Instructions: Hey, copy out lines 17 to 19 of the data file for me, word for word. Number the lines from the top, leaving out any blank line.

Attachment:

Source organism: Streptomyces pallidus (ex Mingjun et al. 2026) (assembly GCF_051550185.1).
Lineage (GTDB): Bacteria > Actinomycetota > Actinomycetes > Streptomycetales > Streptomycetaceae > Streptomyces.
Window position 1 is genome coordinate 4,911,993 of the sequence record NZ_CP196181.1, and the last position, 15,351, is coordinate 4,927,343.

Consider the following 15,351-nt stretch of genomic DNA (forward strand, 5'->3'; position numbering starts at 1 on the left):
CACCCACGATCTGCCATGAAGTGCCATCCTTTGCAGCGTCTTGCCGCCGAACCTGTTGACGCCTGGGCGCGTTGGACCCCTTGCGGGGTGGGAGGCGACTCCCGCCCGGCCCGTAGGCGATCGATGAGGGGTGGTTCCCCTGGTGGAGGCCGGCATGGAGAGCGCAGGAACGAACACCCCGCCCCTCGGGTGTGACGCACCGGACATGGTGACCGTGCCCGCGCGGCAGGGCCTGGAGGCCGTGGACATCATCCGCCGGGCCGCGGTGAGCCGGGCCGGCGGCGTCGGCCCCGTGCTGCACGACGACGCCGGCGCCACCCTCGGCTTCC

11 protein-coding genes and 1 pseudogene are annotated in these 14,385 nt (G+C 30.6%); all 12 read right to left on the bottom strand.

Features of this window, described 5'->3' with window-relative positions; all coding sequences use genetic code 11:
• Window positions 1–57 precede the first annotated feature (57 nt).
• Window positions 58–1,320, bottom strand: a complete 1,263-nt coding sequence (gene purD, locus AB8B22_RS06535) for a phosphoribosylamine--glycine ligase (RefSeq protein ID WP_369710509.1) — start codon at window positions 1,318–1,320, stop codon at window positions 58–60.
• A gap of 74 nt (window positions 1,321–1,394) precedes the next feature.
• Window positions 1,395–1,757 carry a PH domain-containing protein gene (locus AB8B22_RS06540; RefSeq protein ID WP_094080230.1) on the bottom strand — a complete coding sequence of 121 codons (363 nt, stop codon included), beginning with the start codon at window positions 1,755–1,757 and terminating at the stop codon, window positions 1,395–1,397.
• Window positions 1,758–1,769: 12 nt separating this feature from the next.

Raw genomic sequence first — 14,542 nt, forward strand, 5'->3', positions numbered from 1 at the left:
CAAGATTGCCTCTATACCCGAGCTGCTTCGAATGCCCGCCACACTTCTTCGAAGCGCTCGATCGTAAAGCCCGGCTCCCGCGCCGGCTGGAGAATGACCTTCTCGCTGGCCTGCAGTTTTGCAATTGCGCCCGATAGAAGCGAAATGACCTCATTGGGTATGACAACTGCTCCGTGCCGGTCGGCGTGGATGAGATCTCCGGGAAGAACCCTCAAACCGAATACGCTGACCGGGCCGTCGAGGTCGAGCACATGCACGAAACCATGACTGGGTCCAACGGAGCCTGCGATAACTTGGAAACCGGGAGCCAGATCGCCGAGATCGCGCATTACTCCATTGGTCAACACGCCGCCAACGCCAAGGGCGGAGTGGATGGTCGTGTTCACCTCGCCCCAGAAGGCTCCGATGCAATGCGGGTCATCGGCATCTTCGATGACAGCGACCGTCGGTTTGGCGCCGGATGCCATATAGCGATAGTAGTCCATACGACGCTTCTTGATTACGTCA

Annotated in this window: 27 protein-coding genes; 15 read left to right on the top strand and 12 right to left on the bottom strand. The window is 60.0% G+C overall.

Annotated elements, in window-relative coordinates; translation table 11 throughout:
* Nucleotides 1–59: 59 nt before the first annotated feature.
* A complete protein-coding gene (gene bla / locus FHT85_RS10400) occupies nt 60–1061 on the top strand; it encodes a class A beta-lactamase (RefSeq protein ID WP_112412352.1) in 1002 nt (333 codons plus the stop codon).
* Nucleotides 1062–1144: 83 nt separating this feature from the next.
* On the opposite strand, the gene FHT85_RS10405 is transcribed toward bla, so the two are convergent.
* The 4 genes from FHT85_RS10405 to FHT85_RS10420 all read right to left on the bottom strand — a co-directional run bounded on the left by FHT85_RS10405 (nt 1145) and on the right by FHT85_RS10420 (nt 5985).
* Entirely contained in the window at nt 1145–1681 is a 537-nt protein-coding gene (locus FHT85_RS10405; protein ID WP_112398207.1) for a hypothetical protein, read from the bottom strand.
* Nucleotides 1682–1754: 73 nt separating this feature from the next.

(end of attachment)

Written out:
* Nucleotides 1–59: 59 nt before the first annotated feature.
* A complete protein-coding gene (gene bla / locus FHT85_RS10400) occupies nt 60–1061 on the top strand; it encodes a class A beta-lactamase (RefSeq protein ID WP_112412352.1) in 1002 nt (333 codons plus the stop codon).
* Nucleotides 1062–1144: 83 nt separating this feature from the next.